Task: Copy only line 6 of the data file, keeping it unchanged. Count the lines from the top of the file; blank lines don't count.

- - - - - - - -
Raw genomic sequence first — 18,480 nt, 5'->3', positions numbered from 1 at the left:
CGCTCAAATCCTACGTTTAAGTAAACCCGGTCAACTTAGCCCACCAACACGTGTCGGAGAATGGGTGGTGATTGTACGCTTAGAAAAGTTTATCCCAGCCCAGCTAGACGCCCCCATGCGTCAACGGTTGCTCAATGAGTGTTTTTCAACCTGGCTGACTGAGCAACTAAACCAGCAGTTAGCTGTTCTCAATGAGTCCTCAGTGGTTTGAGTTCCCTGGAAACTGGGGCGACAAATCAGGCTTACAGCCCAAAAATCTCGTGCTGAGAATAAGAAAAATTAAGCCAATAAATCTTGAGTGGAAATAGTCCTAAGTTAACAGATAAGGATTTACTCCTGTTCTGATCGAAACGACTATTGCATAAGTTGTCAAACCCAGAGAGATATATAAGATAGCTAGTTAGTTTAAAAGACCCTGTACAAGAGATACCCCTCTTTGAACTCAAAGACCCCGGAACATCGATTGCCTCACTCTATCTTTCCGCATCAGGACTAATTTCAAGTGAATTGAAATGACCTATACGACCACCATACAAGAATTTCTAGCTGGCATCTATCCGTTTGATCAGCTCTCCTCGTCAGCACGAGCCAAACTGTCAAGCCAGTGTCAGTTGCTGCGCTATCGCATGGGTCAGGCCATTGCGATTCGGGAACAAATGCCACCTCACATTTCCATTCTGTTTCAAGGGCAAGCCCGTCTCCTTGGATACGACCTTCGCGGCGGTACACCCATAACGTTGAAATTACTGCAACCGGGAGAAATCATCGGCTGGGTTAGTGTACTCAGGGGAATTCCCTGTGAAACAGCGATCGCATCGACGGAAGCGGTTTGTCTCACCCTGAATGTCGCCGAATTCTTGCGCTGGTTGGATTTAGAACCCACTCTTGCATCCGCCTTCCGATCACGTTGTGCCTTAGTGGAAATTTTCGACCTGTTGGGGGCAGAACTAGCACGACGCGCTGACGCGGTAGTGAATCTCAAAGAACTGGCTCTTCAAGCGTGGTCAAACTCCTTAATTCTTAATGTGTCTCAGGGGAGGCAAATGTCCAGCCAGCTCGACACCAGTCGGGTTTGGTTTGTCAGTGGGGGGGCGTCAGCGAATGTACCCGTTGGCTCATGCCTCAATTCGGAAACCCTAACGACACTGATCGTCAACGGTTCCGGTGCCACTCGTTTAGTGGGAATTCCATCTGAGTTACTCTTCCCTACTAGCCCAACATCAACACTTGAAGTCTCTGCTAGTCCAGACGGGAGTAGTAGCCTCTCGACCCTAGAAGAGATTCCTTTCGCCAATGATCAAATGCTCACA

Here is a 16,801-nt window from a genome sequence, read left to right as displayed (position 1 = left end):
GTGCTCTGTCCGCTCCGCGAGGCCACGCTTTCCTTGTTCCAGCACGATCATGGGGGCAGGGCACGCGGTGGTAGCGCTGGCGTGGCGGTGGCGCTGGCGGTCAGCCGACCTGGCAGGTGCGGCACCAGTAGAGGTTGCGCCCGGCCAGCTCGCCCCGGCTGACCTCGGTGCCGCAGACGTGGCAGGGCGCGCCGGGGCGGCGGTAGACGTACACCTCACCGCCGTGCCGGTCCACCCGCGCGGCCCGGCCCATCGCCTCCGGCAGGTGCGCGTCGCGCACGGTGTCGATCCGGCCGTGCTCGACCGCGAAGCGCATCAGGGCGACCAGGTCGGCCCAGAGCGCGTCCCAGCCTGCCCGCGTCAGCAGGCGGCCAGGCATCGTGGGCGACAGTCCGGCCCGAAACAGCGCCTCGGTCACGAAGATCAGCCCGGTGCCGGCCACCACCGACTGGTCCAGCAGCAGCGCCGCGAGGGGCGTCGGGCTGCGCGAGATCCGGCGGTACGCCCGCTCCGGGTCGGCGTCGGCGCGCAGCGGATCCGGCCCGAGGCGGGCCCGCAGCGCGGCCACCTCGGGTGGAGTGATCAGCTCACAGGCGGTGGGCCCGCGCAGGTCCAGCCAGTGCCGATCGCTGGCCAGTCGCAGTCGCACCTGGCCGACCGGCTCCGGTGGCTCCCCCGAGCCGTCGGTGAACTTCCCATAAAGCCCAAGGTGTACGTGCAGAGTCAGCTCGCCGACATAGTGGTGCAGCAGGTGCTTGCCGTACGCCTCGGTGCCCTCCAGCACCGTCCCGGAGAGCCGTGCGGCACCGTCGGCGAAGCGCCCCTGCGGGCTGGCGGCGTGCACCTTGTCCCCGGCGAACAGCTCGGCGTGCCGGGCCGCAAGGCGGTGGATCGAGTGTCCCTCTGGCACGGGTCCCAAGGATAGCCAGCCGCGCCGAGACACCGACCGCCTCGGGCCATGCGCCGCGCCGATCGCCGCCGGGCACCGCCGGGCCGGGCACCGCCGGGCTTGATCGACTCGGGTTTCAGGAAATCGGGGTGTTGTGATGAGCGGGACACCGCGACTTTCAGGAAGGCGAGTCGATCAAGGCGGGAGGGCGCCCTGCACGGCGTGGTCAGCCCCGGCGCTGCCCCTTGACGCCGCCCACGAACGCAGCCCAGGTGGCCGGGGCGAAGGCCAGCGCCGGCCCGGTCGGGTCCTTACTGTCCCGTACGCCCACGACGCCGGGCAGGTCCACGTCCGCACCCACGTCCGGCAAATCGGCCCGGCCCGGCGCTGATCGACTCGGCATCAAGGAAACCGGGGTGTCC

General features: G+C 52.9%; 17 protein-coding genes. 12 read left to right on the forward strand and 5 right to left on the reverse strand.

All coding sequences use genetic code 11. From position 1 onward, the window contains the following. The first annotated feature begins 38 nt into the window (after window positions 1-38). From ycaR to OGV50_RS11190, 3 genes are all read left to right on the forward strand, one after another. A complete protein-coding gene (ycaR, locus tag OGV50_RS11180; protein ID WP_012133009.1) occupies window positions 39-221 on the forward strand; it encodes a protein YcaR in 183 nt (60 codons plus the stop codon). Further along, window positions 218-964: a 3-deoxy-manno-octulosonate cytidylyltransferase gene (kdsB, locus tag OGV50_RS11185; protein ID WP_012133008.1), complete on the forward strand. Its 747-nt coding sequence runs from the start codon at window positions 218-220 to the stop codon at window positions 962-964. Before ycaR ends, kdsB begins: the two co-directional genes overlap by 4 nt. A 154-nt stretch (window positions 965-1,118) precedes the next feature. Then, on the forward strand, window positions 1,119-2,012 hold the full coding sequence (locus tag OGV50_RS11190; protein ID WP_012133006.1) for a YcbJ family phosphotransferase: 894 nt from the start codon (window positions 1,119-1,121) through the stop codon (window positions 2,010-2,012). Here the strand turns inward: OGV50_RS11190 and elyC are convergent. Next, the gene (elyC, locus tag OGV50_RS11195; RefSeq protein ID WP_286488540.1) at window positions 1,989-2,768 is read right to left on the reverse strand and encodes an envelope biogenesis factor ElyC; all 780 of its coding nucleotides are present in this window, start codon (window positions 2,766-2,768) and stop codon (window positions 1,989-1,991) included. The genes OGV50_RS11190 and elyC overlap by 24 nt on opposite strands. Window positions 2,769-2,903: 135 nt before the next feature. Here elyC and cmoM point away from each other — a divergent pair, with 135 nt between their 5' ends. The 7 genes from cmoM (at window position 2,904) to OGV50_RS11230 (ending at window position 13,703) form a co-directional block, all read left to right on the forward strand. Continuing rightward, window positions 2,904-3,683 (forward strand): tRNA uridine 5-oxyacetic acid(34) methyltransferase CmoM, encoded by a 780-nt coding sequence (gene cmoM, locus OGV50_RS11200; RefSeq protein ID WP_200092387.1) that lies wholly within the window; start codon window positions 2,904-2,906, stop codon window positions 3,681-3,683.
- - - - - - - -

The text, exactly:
All coding sequences use genetic code 11. From position 1 onward, the window contains the following. The first annotated feature begins 38 nt into the window (after window positions 1-38). From ycaR to OGV50_RS11190, 3 genes are all read left to right on the forward strand, one after another. A complete protein-coding gene (ycaR, locus tag OGV50_RS11180; protein ID WP_012133009.1) occupies window positions 39-221 on the forward strand; it encodes a protein YcaR in 183 nt (60 codons plus the stop codon). Further along, window positions 218-964: a 3-deoxy-manno-octulosonate cytidylyltransferase gene (kdsB, locus tag OGV50_RS11185; protein ID WP_012133008.1), complete on the forward strand. Its 747-nt coding sequence runs from the start codon at window positions 218-220 to the stop codon at window positions 962-964. Before ycaR ends, kdsB begins: the two co-directional genes overlap by 4 nt. A 154-nt stretch (window positions 965-1,118) precedes the next feature. Then, on the forward strand, window positions 1,119-2,012 hold the full coding sequence (locus tag OGV50_RS11190; protein ID WP_012133006.1) for a YcbJ family phosphotransferase: 894 nt from the start codon (window positions 1,119-1,121) through the stop codon (window positions 2,010-2,012). Here the strand turns inward: OGV50_RS11190 and elyC are convergent. Next, the gene (elyC, locus tag OGV50_RS11195; RefSeq protein ID WP_286488540.1) at window positions 1,989-2,768 is read right to left on the reverse strand and encodes an envelope biogenesis factor ElyC; all 780 of its coding nucleotides are present in this window, start codon (window positions 2,766-2,768) and stop codon (window positions 1,989-1,991) included. The genes OGV50_RS11190 and elyC overlap by 24 nt on opposite strands. Window positions 2,769-2,903: 135 nt before the next feature. Here elyC and cmoM point away from each other — a divergent pair, with 135 nt between their 5' ends. The 7 genes from cmoM (at window position 2,904) to OGV50_RS11230 (ending at window position 13,703) form a co-directional block, all read left to right on the forward strand. Continuing rightward, window positions 2,904-3,683 (forward strand): tRNA uridine 5-oxyacetic acid(34) methyltransferase CmoM, encoded by a 780-nt coding sequence (gene cmoM, locus OGV50_RS11200; RefSeq protein ID WP_200092387.1) that lies wholly within the window; start codon window positions 2,904-2,906, stop codon window positions 3,681-3,683.